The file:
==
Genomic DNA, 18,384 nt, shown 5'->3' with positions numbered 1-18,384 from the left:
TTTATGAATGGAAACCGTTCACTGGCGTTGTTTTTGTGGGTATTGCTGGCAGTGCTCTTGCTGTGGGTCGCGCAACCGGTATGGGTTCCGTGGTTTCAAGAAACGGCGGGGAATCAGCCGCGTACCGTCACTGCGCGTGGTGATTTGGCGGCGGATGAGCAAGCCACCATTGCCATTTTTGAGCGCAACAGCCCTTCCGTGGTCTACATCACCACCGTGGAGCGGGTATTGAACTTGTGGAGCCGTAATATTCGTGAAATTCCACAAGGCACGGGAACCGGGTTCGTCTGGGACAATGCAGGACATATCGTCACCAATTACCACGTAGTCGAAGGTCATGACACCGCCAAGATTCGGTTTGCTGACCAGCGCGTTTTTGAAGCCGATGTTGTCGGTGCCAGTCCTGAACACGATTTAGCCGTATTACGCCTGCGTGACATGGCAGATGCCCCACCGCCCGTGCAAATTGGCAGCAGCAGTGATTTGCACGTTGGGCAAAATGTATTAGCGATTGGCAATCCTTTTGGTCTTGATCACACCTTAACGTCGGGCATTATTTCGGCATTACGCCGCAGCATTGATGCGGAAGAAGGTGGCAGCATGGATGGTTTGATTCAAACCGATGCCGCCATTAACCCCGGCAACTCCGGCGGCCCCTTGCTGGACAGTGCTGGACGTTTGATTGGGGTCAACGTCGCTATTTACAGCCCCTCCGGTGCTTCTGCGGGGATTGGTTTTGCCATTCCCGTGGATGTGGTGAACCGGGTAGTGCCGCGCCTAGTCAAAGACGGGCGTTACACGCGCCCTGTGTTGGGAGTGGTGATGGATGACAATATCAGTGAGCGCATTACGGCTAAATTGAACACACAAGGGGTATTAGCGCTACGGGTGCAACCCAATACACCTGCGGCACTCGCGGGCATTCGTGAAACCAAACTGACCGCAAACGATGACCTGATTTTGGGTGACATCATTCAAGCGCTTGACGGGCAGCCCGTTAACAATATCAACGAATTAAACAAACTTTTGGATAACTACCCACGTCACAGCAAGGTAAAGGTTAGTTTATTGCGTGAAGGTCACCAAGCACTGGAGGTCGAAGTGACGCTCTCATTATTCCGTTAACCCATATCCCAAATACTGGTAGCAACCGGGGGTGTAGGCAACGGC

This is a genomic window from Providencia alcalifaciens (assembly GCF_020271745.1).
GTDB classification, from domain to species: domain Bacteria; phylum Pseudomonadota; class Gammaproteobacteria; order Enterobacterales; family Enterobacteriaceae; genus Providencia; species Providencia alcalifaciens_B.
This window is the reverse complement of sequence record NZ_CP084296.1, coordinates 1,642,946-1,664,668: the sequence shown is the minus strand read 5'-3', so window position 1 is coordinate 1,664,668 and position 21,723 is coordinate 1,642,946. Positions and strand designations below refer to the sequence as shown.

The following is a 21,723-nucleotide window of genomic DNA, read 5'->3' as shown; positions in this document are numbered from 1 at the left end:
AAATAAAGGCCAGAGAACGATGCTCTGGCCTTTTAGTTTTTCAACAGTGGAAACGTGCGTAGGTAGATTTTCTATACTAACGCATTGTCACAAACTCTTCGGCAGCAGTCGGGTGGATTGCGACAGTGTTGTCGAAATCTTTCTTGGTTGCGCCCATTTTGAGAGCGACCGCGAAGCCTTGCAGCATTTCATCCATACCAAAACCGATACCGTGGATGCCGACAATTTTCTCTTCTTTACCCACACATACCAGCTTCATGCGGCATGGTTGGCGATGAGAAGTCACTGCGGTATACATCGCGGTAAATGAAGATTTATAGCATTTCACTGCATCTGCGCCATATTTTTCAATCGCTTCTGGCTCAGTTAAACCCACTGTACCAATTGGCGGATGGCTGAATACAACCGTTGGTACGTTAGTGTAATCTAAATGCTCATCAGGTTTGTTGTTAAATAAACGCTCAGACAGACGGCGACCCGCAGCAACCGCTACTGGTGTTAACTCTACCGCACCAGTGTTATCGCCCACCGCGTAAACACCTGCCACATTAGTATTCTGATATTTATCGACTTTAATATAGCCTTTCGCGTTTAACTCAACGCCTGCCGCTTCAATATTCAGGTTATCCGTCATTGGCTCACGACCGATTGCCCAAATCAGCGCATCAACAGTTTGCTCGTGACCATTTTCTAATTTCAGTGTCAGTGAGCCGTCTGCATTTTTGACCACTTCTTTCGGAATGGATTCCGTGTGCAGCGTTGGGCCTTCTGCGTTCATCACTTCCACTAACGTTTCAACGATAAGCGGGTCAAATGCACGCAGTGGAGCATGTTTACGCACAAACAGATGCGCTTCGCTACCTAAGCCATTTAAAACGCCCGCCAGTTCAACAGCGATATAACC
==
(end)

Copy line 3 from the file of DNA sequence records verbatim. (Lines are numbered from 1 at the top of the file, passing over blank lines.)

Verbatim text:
This is a genomic window from Providencia alcalifaciens (assembly GCF_020271745.1).